This July, the South Fork will welcome back many Independence Day celebrations that were missed last year because of the pandemic. While the village has not hosted a Fourth of July parade in a long time, it was part of the annual festivities decades ago, as shown in this photograph from 1915.
John H. Fowler (1887-1925) appears costumed on horseback in front of a large crowd in this photo by Frank Eldredge (1885-1965). Behind the crowd, St. Luke's Episcopal Church can be seen, suggesting the photo was taken near the village green.
The day started with thick fog, leading to concerns about whether the celebration would happen. Around noon the wind picked up, and by two o'clock the parade commenced. The procession started down Main Street, led by the Riverhead Brass Band, with automobiles and several floats.
Mrs. Harry Hamlin's realistic barnyard float featuring haystacks, scarecrows, and livestock won the competition. Another remarkable float was I.Y. Halsey's miniature of a village windmill, complete with moving sails, which he mounted atop an automobile. Edwin Halsey, Dan Tucker, and George Smith made a battleship float. The builder George Eldredge & Son created a model of the John Howard Payne home, and the Quilting Party dressed up as early East Hampton settlers.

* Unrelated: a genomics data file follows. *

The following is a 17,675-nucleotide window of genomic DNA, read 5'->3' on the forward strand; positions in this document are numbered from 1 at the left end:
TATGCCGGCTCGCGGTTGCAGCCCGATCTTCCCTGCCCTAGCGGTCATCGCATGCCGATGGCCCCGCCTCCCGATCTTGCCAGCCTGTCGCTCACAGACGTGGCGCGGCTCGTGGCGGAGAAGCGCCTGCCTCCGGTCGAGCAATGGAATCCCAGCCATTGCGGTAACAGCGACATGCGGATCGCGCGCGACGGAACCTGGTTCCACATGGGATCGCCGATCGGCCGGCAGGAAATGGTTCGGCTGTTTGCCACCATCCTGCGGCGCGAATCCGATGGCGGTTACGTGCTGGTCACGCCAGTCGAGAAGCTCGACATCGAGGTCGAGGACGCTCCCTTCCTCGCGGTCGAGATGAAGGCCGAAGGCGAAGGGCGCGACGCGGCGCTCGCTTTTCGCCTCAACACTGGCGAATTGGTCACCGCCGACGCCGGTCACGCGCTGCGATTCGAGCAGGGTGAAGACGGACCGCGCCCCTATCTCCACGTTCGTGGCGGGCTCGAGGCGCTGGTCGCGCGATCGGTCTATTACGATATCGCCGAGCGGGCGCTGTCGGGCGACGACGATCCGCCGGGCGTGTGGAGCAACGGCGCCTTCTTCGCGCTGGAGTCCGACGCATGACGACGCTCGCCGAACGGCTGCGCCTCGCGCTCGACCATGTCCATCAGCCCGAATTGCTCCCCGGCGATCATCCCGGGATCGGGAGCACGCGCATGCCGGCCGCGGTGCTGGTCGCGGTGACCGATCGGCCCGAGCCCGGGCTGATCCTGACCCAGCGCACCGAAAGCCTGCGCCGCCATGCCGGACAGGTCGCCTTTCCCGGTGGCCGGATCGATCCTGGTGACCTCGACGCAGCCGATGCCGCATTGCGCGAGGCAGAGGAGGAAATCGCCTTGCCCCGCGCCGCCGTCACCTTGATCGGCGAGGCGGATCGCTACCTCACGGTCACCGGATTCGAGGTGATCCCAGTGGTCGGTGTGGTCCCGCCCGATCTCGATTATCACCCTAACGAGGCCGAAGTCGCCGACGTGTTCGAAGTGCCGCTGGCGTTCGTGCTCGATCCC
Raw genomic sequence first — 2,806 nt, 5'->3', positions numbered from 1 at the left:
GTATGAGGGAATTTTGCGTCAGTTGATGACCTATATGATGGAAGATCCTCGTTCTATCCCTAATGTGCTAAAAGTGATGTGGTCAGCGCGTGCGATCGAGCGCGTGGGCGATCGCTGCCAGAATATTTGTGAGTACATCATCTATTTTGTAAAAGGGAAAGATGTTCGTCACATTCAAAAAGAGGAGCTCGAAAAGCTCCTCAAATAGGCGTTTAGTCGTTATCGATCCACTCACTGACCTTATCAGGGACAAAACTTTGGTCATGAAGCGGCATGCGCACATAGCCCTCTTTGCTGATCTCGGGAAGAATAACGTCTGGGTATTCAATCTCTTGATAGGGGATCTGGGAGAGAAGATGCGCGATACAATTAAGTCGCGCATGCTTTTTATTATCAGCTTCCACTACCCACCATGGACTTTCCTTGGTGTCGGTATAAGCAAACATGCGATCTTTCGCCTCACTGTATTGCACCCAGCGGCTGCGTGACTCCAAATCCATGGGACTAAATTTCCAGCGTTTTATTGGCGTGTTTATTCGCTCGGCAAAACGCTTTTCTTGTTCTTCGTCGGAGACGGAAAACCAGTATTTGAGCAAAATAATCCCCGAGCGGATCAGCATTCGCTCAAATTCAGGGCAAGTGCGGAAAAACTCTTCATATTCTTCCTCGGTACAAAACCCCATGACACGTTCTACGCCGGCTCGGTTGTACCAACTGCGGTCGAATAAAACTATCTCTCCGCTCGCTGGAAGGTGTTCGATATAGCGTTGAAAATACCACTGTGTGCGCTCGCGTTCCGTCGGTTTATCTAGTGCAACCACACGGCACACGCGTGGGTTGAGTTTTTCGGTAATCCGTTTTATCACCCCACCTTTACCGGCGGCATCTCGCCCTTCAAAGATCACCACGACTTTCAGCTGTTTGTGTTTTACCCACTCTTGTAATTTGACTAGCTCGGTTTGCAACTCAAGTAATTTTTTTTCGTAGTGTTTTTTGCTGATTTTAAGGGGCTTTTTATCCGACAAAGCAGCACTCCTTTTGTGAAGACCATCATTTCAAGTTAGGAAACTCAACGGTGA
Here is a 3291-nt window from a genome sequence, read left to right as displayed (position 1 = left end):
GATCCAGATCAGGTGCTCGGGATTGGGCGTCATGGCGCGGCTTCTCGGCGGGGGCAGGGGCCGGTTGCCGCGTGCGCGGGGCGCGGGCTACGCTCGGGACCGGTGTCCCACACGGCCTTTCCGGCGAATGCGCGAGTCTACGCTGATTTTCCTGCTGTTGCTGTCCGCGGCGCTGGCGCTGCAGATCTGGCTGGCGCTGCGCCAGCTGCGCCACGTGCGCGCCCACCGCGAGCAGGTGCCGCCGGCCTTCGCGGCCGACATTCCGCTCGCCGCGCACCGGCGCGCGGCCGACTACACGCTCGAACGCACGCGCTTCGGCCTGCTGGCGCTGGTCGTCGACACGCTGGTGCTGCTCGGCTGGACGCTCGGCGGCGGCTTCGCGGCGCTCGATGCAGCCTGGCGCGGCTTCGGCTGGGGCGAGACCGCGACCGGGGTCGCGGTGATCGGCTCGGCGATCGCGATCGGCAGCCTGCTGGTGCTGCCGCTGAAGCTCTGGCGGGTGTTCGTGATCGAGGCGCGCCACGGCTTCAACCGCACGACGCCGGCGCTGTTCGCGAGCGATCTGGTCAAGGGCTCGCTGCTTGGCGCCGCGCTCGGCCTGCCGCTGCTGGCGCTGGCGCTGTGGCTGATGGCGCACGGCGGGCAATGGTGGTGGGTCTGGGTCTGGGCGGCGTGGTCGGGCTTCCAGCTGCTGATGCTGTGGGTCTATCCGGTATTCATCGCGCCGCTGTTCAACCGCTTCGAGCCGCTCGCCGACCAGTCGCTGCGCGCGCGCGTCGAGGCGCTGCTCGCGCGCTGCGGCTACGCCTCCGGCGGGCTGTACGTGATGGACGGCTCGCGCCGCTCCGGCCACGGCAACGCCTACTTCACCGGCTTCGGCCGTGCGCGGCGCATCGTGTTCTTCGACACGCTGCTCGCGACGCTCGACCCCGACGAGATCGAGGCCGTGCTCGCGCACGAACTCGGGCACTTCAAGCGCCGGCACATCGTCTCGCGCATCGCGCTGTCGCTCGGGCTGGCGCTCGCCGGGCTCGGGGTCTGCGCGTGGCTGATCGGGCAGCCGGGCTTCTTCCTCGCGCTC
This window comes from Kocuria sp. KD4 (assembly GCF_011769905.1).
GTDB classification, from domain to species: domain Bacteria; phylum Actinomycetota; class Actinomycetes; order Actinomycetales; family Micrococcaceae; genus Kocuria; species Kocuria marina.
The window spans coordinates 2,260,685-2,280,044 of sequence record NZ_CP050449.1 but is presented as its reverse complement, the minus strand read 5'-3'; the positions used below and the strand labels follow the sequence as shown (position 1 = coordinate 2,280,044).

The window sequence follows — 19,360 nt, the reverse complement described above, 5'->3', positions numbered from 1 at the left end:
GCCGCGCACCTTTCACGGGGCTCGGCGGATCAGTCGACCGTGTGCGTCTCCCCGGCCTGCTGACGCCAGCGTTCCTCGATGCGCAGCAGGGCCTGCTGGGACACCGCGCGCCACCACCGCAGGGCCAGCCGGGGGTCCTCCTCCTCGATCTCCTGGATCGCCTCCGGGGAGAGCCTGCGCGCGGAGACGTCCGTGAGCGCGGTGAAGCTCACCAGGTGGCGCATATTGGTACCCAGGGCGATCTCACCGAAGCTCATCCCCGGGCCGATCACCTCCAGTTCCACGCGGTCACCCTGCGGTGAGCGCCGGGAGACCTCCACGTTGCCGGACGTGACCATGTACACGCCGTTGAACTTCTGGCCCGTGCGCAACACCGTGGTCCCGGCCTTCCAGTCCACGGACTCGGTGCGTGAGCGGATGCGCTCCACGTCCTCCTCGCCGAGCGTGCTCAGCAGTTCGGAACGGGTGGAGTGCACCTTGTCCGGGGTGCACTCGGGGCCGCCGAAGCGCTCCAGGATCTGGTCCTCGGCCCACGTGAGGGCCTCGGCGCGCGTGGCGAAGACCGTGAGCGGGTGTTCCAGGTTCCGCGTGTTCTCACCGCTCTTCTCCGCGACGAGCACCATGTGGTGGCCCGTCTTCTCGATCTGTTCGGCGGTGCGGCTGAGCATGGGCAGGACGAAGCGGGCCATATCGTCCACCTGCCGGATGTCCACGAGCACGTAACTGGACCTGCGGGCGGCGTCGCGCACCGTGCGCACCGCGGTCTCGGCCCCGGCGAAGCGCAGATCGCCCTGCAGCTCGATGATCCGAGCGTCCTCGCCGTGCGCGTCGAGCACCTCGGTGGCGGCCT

In the evening, more than 4,000 people and 600 automobiles gathered on the beach to see a fireworks display organized by Walter Keck and Felix Dominy. The East Hampton police and the public commended each other for the successful event, which resulted in zero incidents or arrests.
Recently, LTV Studios in Wainscott came across an old reel of 35-millimeter film. Working with Joe Lauro of Historic Films in Greenport, it was determined that the reel contained footage of East Hampton's 1915 Fourth of July parade. This extremely rare, restored film — colorized and with period sound effects added — will air on LTV over the holiday weekend. The LTV schedule can be checked for times.
It is a remarkable glimpse of life here more than a century ago, featuring a Main Street setting that is still recognizable today.
Mayra Scanlon is a librarian and archivist with the East Hampton Library's Long Island Collection.